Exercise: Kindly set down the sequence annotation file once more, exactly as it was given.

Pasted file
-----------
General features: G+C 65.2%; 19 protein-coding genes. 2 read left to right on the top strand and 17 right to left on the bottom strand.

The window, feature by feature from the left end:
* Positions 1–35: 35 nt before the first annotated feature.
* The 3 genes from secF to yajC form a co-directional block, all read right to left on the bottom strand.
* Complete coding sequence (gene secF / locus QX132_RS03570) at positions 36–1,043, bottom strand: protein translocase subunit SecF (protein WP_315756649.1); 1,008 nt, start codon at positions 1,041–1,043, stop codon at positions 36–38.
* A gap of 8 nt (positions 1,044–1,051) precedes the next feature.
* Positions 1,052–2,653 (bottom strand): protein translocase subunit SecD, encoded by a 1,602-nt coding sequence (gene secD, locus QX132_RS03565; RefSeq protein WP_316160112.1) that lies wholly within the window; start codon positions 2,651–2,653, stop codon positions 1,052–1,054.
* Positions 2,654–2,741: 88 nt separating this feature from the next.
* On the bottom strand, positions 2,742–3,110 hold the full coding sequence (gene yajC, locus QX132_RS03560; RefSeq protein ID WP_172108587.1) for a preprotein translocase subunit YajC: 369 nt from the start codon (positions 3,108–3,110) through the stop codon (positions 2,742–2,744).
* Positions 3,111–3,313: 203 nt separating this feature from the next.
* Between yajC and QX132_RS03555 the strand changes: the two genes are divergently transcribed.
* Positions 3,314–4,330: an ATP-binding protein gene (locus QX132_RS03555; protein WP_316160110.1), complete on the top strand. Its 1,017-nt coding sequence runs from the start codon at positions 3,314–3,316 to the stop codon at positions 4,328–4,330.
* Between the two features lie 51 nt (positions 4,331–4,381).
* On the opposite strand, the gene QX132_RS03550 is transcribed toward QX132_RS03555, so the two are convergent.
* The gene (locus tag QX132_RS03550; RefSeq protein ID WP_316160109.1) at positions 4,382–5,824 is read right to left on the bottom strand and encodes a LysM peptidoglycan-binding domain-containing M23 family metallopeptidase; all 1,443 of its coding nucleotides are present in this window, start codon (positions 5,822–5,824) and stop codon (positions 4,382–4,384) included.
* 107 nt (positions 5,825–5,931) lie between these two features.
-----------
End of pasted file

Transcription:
General features: G+C 65.2%; 19 protein-coding genes. 2 read left to right on the top strand and 17 right to left on the bottom strand.

The window, feature by feature from the left end:
* Positions 1–35: 35 nt before the first annotated feature.
* The 3 genes from secF to yajC form a co-directional block, all read right to left on the bottom strand.
* Complete coding sequence (gene secF / locus QX132_RS03570) at positions 36–1,043, bottom strand: protein translocase subunit SecF (protein WP_315756649.1); 1,008 nt, start codon at positions 1,041–1,043, stop codon at positions 36–38.
* A gap of 8 nt (positions 1,044–1,051) precedes the next feature.
* Positions 1,052–2,653 (bottom strand): protein translocase subunit SecD, encoded by a 1,602-nt coding sequence (gene secD, locus QX132_RS03565; RefSeq protein WP_316160112.1) that lies wholly within the window; start codon positions 2,651–2,653, stop codon positions 1,052–1,054.
* Positions 2,654–2,741: 88 nt separating this feature from the next.
* On the bottom strand, positions 2,742–3,110 hold the full coding sequence (gene yajC, locus QX132_RS03560; RefSeq protein ID WP_172108587.1) for a preprotein translocase subunit YajC: 369 nt from the start codon (positions 3,108–3,110) through the stop codon (positions 2,742–2,744).
* Positions 3,111–3,313: 203 nt separating this feature from the next.
* Between yajC and QX132_RS03555 the strand changes: the two genes are divergently transcribed.
* Positions 3,314–4,330: an ATP-binding protein gene (locus QX132_RS03555; protein WP_316160110.1), complete on the top strand. Its 1,017-nt coding sequence runs from the start codon at positions 3,314–3,316 to the stop codon at positions 4,328–4,330.
* Between the two features lie 51 nt (positions 4,331–4,381).
* On the opposite strand, the gene QX132_RS03550 is transcribed toward QX132_RS03555, so the two are convergent.
* The gene (locus tag QX132_RS03550; RefSeq protein ID WP_316160109.1) at positions 4,382–5,824 is read right to left on the bottom strand and encodes a LysM peptidoglycan-binding domain-containing M23 family metallopeptidase; all 1,443 of its coding nucleotides are present in this window, start codon (positions 5,822–5,824) and stop codon (positions 4,382–4,384) included.
* 107 nt (positions 5,825–5,931) lie between these two features.